It is built in 1045BC, and in Ming Dynasty of China, its name become Beijing, which means……
Advertised by Time Magazine as one of the world's Top 10 Most Precarious Buildings, the Hanging Temple (Xuan Kong Si) is another one of Datong's 1,500-year-old treasures and one of the most photographed sights of Northern China. This is an absolutely breathtaking spectacle that every visitor to Datong should see, though perhaps not everyone could summon the courage to enter.
Beijing is as much a foodie paradise as Tokyo or Hong Kong, especially if you appreciate traditional, slow food that has withstood the test of time. Seven centuries as China's capital has bestowed on Beijing more culinary traditions than arguably anywhere else in East Asia, as reflected in its citizens' respect of Laozihao, or Time-honored Brands. Practically dozens of restaurants and food producers still carry on traditions from the era of the Emperors, with one dating from as early as Year 1530. On our Beijing Food Trip we tweaked our itinerary to fit in several of these highly-esteemed Beijing institutions, all of which were conveniently located for sightseeing and all were quite reasonably priced. Food Review: DUYICHU, Main Branch (Qianmen, Beijing) Address: 38 Qianmen Dajie, Chongwen District, Beijing Hours: 08:00-21:00 Website/Map: From Dianping.com Directions: Duyichu is right at the epicentre of Beijing's original tourist district, where the pedestrian street of Dashilan meets the wide boulevard of Qianmen Dajie. It's about a 500m walk directly south of Qianmen subway station.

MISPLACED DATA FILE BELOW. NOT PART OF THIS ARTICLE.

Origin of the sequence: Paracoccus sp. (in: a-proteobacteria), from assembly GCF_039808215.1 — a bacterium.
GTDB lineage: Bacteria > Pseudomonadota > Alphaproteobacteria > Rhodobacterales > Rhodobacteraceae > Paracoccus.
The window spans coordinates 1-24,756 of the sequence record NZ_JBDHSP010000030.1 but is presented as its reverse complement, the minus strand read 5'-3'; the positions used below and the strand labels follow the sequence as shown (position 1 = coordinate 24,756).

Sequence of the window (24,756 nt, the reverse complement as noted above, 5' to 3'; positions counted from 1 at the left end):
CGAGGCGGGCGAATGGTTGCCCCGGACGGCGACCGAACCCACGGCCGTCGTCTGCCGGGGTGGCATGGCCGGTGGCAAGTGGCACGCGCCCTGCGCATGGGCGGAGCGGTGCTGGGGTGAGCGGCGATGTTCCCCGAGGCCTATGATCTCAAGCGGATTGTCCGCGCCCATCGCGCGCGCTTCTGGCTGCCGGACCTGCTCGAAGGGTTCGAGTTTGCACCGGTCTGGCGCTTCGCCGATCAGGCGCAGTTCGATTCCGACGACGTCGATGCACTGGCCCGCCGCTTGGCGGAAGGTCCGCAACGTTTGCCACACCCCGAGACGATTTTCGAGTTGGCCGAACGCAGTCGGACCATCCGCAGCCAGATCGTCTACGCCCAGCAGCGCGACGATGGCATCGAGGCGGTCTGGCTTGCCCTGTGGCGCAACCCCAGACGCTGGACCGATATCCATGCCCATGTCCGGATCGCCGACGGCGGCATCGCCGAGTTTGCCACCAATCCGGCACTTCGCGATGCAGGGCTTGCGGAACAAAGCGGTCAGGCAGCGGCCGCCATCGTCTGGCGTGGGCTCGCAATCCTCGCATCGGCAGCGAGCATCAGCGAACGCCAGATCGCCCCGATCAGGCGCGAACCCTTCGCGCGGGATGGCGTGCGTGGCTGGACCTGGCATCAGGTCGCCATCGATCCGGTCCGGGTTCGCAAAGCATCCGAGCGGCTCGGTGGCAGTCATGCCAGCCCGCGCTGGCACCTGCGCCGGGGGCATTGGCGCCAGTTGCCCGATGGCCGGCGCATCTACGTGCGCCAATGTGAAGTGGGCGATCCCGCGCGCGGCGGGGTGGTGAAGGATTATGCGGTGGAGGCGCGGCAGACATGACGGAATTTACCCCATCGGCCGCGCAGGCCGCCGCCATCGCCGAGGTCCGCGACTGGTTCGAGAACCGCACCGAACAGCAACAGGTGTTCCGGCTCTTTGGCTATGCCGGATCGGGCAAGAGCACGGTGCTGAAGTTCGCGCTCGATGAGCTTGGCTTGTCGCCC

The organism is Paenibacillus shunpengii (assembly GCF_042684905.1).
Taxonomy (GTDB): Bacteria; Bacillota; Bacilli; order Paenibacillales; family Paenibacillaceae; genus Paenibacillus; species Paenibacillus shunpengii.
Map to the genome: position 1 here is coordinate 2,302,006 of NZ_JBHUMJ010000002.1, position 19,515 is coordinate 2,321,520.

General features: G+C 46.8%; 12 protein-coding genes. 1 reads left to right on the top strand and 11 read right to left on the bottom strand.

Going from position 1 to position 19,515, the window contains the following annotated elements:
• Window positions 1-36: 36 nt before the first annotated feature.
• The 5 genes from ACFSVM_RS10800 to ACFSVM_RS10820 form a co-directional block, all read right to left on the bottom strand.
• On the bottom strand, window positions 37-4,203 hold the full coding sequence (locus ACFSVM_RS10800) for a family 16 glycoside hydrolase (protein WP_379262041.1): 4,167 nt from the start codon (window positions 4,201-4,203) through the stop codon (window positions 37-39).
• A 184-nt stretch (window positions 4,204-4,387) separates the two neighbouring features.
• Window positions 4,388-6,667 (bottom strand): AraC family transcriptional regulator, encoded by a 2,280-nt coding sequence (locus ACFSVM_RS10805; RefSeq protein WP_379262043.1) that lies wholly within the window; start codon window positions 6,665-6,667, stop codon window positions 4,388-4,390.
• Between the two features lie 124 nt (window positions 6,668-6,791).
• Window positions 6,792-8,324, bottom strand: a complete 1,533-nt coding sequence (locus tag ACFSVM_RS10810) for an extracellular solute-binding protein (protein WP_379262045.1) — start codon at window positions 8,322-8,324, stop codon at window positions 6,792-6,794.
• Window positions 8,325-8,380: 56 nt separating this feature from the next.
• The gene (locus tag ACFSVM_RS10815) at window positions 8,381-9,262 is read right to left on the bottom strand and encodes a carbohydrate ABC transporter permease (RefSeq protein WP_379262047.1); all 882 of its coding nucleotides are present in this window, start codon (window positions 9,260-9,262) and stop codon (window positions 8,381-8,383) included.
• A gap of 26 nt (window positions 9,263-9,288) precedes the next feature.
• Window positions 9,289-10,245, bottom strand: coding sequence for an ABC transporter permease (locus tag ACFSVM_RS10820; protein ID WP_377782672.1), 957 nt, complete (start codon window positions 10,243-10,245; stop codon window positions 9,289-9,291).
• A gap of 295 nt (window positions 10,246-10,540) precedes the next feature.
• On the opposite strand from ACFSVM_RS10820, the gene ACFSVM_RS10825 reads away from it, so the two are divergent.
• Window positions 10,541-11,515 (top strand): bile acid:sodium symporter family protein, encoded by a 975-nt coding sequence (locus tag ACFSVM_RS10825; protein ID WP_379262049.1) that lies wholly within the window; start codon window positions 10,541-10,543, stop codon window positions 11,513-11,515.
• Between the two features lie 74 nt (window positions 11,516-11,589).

From exclusive Imperial recipes sneaked out of the Forbidden City to cheap street snacks peddled at New Year's Temple Fairs, the taste of Old Beijing is deeply rooted in centuries of illustrious culinary traditions. These two extremes have both blossomed into specialized but integral branches of modern Beijing cuisine, and on our Beijing Food Trip we searched for the best within both genres -- authentic, reasonably priced, and highly recommended by local foodies. While peasant snacks can easily fit into any backpacker's tight budget, finding a moderately priced restaurant for Imperial cuisine is a bigger challenge. The most famous of Imperial cuisine restaurants, Fangshan Fanzhuang, starts at RMB 198 per person for tiny set lunches and twice that for dinners. Of course patrons also behold the lovely view of Beihai and of waitresses dressed in Imperial Court gowns, but that's aside from the food. We consulted the opinion of local Beijingners, who suggested another restaurant with an even better reputation for quality food, better service and, amazingly, much cheaper prices. The location is harder to reach, but if you're going to visit the Summer Palace (aka. Yiheyuan, a UNESCO World Heritage Site in itself), you're almost in the neighbourhood already.